Seed Swapping

In the days before my wonderful wife came onto the scene and introduced me to a greener lifestyle, I tended to be a little careless with my pennies. Continue reading “Seed Swapping”

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Strawberry Sunday

Weather, we talk about it so much in this country. It’s like a member of the family, some days we adore it and other days we’re almost ashamed of it. But whatever it throws at us, we can’t stop talking about it: ‘I’ve never known such a wet winter’, ‘Unseasonably warm’, ‘No wonder the spring bulbs are popping through’. Nevertheless, not even the frosts could deter me from planting up my strawberry runners last Sunday. 2 straw

For just two people, we do grow a lot of fruit: blueberries, cherries, rhubarb, gooseberries, raspberries and of course strawberries, and I grow it all in the back garden. Why? Because before we took on an allotment, all my growing was done in our small back garden. So I crammed in trees and fruit bushes which are now thriving, and it would be wrong to pull them up and relocate them to the plot. Besides, I designed the garden with these treasures in mind, so here they will stay. And being a greedy beggar, once those fruits start ripening, I don’t want to waste time trudging up to the allotment, I want to eat them immediately. There is great pleasure to be had wandering through your garden on an early summer’s morning, picking fresh fruit to throw into some yoghurt for breakfast.. Of course some may get lost on the way to the kitchen, via my stomach, but what Agent Soph doesn’t see, she won’t miss. (Note to self: when eating fruit on the sly, wash juice from beard afterwards.)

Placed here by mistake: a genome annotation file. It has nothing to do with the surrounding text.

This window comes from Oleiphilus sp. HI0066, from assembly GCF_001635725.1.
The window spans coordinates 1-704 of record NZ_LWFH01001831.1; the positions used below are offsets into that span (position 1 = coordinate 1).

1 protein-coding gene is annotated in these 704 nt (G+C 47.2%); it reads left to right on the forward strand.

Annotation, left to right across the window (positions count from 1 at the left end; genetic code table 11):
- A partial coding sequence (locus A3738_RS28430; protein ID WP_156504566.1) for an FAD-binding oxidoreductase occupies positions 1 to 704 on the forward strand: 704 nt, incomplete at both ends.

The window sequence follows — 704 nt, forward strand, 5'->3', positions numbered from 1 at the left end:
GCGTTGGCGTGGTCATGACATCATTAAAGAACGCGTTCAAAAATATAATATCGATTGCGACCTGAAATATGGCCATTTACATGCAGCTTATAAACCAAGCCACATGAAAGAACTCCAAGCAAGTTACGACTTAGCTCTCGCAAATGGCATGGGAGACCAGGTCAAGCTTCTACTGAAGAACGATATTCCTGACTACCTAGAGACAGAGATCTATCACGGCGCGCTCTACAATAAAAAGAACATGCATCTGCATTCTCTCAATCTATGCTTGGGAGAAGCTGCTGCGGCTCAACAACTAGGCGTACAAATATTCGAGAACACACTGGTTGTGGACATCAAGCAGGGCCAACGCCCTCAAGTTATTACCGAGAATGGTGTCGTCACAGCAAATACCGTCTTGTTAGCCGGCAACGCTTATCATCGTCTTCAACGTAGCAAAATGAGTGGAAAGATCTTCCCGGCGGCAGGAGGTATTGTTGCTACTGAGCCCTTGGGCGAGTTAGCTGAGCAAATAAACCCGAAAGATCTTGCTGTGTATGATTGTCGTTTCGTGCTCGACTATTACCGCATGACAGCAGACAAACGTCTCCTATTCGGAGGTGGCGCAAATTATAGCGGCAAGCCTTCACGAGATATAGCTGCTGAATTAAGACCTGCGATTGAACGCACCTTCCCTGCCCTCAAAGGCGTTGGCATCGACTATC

But I digress.

I have many varieties of strawberries strewn across the garden, growing in tubs, disused chimney pots and hanging baskets. Although I try to take runners from the plants for the following season, I thought it was about time I invested in some new ones. Trawling the different gardening websites, I saw that Marshalls were offering a great deal: 30 runners for just over £20. Varieties included: Vibrant, Marshmello and Malwino. As these all have a long cropping season, it seemed a good buy.straw2 Collage

There’s no real science to planting up strawberries. I tend to split compost and topsoil 50/50, then add in a few trowelfuls of vermiculite or perlite for drainage. I also add a spoonful of plant feed, just to help them establish early on. This year I’m trying Richard Jackson’s ‘All Season’ feed, so here’s to some good results.

In years gone by, I have used water retaining gel in my baskets, but to be honest I have never noticed the difference; baskets always need a lot of watering. I’m not saying the gel doesn’t work but each garden generates its own micro-climate and in our garden, the conditions are great for my baskets. straw CollagePlanting up, I put runners in all the designed side gaps and several protruding from the top. However, knowing how they hang, I always leave the back of the basket strawberry-free. Remember, these runners would be up against your wall or fence seeing very little sunlight. Furthermore, a strong wind knocking the basket against your fence will only damage them. 1 straw

With my baskets planted up, I watered them throughly then placed them in the greenhouse. There they will sit until spring, all being well, when new foliage will start appearing. Then it’s a case of hardening them off and finally hanging them.

Roll on summer! Now, do you think I can cram a fig tree into the garden?
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